The first Good Medicine Better Health program (called Good Medicines Better Health) aimed to improve QUM in Aboriginal and Torres Strait Islander communities. The program was delivered from 2010 to 2012 by a partnership between NACCHO, the Heart Foundation, the Aboriginal Health Council of South Australia and NPS MedicineWise.
The program focused on delivering a series of training modules to Aboriginal and Torres Strait Islander Health Workers and Health Practitioners in Aboriginal community-controlled health services. The training was delivered either directly by a training team or through a train-the-trainer model to build capacity of the more experienced Aboriginal and Torres Strait Islander Health Workers and Health Practitioners to deliver training to their colleagues.
The program developed four core training modules – a foundation module on QUM and three chronic disease-specific modules (QUM in asthma, hypertension, and type 2 diabetes). Additionally, consumer tools for those three disease areas were developed and released for use in communities.
See resources developed for the original Good Medicines Better Health program on the NACCHO website
The 2010–12 program trained 264 Aboriginal and Torres Strait Islander Health Workers and Health Practitioners working in Aboriginal Community Controlled Health Services (ACCHSs). The program was evaluated, and recommendations were made to improve the overall success of the program. These were being implemented in GMBH v2 in 2019–20.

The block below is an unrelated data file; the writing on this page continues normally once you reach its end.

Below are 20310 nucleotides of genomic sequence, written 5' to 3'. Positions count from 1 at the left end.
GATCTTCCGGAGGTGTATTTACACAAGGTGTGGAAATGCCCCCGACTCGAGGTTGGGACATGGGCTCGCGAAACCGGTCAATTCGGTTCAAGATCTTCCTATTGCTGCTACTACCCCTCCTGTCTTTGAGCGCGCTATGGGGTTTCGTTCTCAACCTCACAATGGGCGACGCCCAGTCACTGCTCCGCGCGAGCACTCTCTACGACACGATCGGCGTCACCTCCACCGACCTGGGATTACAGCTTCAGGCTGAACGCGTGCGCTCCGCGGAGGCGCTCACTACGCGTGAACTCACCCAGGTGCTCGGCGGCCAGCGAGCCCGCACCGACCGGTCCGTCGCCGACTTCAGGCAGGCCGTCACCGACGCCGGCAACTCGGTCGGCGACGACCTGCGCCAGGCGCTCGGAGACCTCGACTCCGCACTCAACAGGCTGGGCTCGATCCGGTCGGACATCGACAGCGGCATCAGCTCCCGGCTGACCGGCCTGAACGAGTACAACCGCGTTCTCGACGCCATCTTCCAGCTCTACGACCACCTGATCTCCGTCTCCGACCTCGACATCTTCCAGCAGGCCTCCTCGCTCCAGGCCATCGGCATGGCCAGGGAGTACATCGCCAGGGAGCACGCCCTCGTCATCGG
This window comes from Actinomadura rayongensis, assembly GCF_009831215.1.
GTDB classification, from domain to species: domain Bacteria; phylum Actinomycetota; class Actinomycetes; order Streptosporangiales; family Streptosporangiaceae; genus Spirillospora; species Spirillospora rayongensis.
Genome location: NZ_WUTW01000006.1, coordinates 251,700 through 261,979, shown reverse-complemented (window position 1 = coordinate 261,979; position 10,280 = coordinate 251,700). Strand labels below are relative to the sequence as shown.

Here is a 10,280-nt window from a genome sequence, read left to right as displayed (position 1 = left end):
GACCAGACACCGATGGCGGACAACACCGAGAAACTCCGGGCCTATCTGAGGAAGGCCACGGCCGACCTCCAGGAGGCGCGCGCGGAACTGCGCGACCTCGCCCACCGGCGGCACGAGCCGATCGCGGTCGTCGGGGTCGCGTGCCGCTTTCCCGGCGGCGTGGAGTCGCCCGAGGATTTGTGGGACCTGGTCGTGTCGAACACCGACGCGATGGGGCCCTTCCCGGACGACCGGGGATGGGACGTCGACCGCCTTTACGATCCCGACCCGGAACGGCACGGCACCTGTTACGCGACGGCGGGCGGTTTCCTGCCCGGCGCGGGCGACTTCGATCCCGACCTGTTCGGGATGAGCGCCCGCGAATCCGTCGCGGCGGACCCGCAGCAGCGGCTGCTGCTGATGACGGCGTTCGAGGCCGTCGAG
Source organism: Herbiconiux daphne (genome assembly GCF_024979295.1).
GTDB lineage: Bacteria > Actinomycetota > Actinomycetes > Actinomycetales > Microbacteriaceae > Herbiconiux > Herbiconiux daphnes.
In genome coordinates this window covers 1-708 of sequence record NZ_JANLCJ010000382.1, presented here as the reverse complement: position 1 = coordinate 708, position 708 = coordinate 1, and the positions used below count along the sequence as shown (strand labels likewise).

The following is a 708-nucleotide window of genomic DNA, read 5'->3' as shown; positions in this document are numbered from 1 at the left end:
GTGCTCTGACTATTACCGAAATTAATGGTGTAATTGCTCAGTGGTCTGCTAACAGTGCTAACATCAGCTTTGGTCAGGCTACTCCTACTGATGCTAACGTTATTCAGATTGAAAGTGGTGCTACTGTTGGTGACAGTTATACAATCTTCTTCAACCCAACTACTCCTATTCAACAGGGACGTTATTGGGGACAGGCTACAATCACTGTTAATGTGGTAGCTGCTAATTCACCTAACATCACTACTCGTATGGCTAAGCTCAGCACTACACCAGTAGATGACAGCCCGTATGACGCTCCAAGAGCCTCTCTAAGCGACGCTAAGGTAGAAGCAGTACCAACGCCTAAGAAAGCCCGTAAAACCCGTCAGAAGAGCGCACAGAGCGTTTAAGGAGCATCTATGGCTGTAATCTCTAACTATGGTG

NPS MedicineWise engaged Dreamtime Creative to help develop a logo for the redesigned program. Dreamtime Creative was involved in developing the original images for Good Medicines Better Health 2010–12. Along with a redesigned program and a new look, a decision was made to change the name to Good Medicine Better Health. The new name aims to incorporate medical tests and other health technologies.
The logo’s three circles symbolise good medicine (green), Aboriginal and Torres Strait Islander health workers (blue) and the new training approaches of the program (yellow). The smaller circles encapsulate the larger group as one.
The designer is Jordan Lovegrove, a young Ngarrindjeri man who combines intimate knowledge of Aboriginal communities and illustration skills to develop outstanding Indigenous artwork which is applied to a range of print and online communications.
Find out more about Dreamtime Creative